BGIA 301


James Ketterer







Cross-listed: Environmental & Urban Studies; Global & International Studies Non-state actors have gained increasing importance in international affairs, and the expanded role of cities is often overlooked.  Particularly in the post-9/11 era, cities are directly managing a wide variety of international issues and are hubs for the international movement of people, money and ideas. New York City is the ideal case study: city police are deployed overseas to monitor terrorist networks, financial institutions manage the global flow of trillions of dollars, the UN is the headquarters of international diplomacy, the city hosts a diverse mix of NGOs and major media, and New York is the destination for immigrants arriving from all corners of the world. This course explores the theoretical debates and practical policy effects of cities as non-state actors in international affairs. How should we define non-state actors? Where do cities fit in those debates? What strategies do different non-state actors use to influence national and global policy-making, with a particular focus on cities?  In addition, the course contextualizes students’ internship experiences within this broader discussion to critically examine how ideas about the role of non-state actors in world politics play out in practice. We will take advantage of our New York City location with guest speakers from a wide spectrum of organizations within the field, such as the United Nations, US State Department, New York Police Department, the Federal Reserve, Human Rights Watch, New York State Homeland Security, Council on Foreign Relations, World Policy Institute, Open Society Foundation, and many others. Class size: 25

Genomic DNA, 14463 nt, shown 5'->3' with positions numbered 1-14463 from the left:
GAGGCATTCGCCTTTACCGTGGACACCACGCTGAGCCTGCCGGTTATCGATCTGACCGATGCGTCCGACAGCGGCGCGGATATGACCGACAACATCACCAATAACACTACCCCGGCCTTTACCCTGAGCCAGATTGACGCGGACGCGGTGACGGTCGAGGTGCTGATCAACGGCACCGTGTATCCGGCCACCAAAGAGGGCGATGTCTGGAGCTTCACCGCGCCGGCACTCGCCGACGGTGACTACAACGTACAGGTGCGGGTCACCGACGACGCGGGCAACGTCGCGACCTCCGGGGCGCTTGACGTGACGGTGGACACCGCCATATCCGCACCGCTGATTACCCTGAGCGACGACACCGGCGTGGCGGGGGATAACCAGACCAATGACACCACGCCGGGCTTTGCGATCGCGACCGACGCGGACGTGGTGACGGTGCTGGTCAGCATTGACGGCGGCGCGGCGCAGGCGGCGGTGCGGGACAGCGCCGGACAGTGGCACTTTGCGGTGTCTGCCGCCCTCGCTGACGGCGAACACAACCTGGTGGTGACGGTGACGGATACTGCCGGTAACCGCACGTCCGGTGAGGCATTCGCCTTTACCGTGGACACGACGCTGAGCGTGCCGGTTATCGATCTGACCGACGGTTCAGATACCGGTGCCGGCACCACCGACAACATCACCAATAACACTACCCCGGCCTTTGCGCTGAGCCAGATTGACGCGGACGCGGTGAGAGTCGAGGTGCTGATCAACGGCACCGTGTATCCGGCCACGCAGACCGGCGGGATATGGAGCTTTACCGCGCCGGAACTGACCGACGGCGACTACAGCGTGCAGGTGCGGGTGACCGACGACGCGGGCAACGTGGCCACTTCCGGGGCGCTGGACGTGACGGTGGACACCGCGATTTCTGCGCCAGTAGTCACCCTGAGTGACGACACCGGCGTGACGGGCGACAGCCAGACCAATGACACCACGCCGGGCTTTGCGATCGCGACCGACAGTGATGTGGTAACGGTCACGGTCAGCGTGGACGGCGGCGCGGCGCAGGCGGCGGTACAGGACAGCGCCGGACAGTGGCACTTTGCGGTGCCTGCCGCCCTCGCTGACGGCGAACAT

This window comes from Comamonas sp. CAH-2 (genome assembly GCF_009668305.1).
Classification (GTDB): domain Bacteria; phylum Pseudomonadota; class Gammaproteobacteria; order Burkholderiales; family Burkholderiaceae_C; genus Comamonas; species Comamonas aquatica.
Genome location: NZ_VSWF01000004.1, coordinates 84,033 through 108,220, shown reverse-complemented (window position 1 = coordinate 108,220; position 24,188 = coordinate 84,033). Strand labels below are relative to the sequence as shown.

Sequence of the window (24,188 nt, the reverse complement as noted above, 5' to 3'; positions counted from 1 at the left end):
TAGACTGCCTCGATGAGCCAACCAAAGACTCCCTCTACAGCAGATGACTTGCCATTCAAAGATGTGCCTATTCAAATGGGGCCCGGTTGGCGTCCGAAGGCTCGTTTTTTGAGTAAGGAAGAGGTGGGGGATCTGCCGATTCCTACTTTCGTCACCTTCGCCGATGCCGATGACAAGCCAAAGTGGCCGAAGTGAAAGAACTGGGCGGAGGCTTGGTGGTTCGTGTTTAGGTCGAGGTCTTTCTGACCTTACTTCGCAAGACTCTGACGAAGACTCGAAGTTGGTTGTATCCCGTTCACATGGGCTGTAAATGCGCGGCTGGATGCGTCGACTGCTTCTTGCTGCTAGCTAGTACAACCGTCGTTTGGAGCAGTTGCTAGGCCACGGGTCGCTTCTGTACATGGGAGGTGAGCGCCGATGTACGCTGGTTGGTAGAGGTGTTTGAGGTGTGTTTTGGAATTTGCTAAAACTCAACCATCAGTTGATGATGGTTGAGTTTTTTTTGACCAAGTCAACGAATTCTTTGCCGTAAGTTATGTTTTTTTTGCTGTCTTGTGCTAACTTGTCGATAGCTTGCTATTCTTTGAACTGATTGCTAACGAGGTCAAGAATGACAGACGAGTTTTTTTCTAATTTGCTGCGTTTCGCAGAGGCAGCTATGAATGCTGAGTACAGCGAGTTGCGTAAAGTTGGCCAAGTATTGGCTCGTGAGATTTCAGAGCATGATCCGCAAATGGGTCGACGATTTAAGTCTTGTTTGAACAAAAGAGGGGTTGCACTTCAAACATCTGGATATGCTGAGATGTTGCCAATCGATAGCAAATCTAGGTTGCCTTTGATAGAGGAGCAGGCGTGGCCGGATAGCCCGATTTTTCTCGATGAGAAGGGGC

BGIA 310

 Ethics & International Relations

Joel Rosenthal





Cross-listed: Global & International Studies Thucydides punctuates his history of the Peloponnesian war with the quote of the Athenian generals, ‘The strong do what they will, the weak do what they must.’ In the twentieth century, this sentiment is echoed by the great realists, Hans Morganthau and Henry Kissinger, who argued that power and interest were the guideposts for foreign policy. What values guide us as we make choices about the use of force, resolving conflict, promoting human rights, encouraging democracy and participating in international organizations. This course will examine competing claims of morality, reason and power in contemporary international relations.  Class size: 15



BGIA 330

 Writing on International Affairs

Michael Moran





In this course we will examine ways in which foreign correspondents cover the world. We will learn about how journalism interrogates human rights, conflict, economic development, climate change, culture, and current events generally. We will explore the social, economic, and political fissures impacting the coverage of global affairs. And we will discuss the changing media landscape such as the rise of social media, the perspectives of journalism from different parts of the world, and how the media influence international relations.  We will acquire an understanding of the issues animating current media coverage of global affairs, and also will learn about the mechanics of journalism, such as editing, contextualizing subject matter, and fundamental reporting skills. Although we will scrutinize video, radio, and multimedia journalism, this course primarily seeks to sharpen your understanding of and ability at expository writing on global affairs and you will be expected to write intensively almost every week. Class assignments will entail research and original reporting. We will read and discuss a representative sampling of articles and books by journalists about foreign affairs, and will include discussions with experienced reporters and editors about their work.  Class size: 15